8. 8. Production of electricity from waves and tides is an option today. About twice a day in high as well as low tides, water flows in and out of coasts and estuaries. This water can spin turbines, in order to produce electricity. But analysts have been taking a closer look at this form of energy supply and they believe that tidal power can only make a tiny contribution to the world's energy supply, because of the few suitable sites, the high construction costs and the risk of equipment destruction by saltwater corrosion. However, there are a few areas with the right conditions to produce tidal power. France and Canada own the largest tidal energy facilities right now.
  9. 9. Reclaimed water or recycled water, is former waste water (sewage) that is treated to remove solids and certain impurities, and used in sustainable landscaping irrigation or to recharge groundwater aquifers. The purpose of these processes is sustainability and water conservation, rather than discharging the treated water to surface waters such as rivers and oceans. In some cases, recycled water can be used for stream flow augmentation to benefit ecosystems and improve aesthetics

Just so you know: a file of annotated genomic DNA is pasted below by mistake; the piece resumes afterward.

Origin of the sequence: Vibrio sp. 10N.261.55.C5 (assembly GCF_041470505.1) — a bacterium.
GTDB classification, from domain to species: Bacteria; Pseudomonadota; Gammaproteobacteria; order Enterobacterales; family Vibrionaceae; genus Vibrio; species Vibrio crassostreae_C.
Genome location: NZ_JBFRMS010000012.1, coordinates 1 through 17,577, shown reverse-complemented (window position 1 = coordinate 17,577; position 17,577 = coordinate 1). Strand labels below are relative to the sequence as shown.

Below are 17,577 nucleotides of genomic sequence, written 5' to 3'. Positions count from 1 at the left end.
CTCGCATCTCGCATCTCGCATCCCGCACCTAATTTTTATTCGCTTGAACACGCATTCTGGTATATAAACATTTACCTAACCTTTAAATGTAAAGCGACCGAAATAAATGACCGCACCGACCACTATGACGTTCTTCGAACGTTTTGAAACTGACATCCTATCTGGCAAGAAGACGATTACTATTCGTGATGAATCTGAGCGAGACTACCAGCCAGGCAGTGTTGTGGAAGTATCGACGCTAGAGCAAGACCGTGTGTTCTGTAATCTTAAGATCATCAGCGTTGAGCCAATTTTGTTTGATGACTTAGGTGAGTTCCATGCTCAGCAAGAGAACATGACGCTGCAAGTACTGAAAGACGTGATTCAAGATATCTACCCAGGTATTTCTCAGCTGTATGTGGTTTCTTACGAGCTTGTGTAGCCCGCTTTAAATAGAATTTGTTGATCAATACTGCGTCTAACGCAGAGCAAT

10. 10. Recycled water is filtered, treated and disinfected, and is suitable for a range of uses All of our water reclamation plants produce Class C recycled water or better. This water can be used for various purposes including irrigating sporting grounds, public ovals, golf courses, crops and produce. In the near future, Class A recycled water will be available for residential use.
  11. 11. Treatment of wastewater is actually a remarkably simple process that utilizes very basic physical, biological, and chemical principles to remove contaminants from water. Use of mechanical or physical systems to treat wastewater is generally referred to as primary treatment, and use of biological processes to provide further treatment is Raw sewage is 99.9% water. Large objects such referred to as secondary treatment. Advanced as sticks and rags are removed from raw sewage as it passes through bar screens. secondary treatment usually involves applying chemical systems in addition to biological ones, such as injecting chlorine to disinfect the water. In most of the United States, wastewater receives both primary and secondary treatment. Tertiary treatment methods are sometimes used after primary and secondary treatment to remove traces of chemicals and dissolved solids. Tertiary Next, wastewater is slowed so that settle able treatment is expensive and not widely practiced organics settle to the bottom while fats, oils, and greases float to the top. except where necessary to remove industrial contaminants.
  12. 12. IT IS USED FOR: agriculture landscape public parks golf course irrigation cooling water for power plants and oil refineries processing water for mills, plants toilet flushing dust control, construction activities concrete mixing artificial lakes